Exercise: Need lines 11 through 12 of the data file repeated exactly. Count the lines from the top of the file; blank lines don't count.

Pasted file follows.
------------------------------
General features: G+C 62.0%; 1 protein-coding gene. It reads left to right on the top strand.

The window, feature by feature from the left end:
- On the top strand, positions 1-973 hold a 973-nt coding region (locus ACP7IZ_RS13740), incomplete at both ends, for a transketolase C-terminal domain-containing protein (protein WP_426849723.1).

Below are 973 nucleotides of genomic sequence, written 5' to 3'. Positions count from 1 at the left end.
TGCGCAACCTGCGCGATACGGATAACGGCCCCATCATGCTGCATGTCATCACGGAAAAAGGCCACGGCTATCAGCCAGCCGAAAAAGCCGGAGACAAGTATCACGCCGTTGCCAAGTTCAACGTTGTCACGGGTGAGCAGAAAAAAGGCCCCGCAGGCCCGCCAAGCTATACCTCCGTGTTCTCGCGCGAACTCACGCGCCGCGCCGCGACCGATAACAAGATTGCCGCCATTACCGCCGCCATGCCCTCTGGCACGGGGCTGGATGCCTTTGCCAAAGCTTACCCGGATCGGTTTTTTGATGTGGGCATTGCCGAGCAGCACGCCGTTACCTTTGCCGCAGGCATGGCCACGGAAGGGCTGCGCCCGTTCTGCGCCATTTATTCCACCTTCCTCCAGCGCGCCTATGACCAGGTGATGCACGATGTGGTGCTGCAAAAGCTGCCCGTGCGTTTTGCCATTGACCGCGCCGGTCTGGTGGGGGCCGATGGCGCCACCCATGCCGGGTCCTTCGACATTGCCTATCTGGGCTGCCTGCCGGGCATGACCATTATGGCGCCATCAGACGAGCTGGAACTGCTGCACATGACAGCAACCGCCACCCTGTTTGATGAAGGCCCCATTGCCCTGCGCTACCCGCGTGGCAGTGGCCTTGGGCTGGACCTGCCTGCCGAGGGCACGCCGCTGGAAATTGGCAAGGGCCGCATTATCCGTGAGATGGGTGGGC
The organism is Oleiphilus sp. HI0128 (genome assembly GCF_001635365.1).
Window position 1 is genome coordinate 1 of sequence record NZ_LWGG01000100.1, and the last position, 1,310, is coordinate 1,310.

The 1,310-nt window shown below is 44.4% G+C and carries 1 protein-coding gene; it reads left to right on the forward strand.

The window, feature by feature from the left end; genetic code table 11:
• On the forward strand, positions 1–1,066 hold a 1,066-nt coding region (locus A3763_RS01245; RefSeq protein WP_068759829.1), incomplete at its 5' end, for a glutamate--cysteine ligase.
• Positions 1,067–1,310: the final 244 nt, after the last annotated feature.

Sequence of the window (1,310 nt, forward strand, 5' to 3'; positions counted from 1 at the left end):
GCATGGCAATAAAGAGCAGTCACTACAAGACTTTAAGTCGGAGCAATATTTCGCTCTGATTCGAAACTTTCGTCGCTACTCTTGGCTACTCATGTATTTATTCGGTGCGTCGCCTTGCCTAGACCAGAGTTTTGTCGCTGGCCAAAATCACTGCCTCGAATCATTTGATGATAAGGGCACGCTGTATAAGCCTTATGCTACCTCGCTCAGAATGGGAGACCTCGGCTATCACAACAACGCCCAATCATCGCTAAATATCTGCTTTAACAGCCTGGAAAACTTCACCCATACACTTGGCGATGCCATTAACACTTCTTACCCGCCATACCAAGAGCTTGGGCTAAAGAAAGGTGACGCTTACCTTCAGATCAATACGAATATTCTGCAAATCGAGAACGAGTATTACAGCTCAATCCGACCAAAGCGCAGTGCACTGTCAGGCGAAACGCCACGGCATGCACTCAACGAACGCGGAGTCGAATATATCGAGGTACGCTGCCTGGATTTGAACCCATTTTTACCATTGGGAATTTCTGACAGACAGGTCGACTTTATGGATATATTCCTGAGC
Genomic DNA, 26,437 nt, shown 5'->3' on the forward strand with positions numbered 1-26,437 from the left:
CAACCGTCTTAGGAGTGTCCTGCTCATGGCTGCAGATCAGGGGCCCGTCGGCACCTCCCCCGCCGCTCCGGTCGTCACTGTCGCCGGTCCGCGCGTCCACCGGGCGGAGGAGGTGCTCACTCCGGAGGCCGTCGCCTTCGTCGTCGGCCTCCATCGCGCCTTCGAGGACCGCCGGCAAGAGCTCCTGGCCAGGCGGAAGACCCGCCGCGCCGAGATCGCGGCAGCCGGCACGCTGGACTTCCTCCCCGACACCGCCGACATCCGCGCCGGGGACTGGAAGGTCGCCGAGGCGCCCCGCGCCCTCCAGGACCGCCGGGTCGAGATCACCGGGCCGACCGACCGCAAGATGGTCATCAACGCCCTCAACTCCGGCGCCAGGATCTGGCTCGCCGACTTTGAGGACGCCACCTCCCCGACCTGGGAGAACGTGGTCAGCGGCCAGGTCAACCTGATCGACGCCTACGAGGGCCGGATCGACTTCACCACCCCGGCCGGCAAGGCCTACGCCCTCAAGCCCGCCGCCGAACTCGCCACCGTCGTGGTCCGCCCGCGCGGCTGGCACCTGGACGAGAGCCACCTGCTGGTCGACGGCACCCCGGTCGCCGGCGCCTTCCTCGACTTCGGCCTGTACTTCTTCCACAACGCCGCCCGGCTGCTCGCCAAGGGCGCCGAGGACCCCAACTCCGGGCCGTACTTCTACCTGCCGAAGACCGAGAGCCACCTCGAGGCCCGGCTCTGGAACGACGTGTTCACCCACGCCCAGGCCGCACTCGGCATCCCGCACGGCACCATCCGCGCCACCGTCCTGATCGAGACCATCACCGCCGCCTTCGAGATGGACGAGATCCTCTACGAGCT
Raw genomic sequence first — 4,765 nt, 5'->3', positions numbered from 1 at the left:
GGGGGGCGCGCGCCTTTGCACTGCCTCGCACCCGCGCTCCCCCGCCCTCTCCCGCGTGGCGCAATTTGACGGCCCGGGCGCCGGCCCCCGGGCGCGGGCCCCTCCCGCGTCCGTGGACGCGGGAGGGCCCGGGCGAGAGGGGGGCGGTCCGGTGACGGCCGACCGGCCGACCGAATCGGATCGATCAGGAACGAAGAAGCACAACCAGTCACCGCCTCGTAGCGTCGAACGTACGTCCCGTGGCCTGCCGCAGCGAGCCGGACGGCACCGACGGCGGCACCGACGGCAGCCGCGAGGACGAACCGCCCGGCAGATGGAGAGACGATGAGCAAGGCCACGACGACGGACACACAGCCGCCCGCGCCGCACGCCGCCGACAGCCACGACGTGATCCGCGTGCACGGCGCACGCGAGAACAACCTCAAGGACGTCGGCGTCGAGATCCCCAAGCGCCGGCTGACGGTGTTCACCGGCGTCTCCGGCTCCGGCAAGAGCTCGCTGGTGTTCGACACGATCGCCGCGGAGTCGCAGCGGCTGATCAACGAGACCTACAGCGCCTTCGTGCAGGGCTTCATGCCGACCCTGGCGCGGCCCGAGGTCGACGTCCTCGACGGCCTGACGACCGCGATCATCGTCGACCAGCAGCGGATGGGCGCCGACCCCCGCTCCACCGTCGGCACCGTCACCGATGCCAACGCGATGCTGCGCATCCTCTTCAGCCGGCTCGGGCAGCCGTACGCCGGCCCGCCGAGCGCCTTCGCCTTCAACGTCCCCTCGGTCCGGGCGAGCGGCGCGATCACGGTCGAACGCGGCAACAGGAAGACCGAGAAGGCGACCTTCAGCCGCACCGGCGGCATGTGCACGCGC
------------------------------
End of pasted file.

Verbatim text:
• Positions 1,067–1,310: the final 244 nt, after the last annotated feature.

Sequence of the window (1,310 nt, forward strand, 5' to 3'; positions counted from 1 at the left end):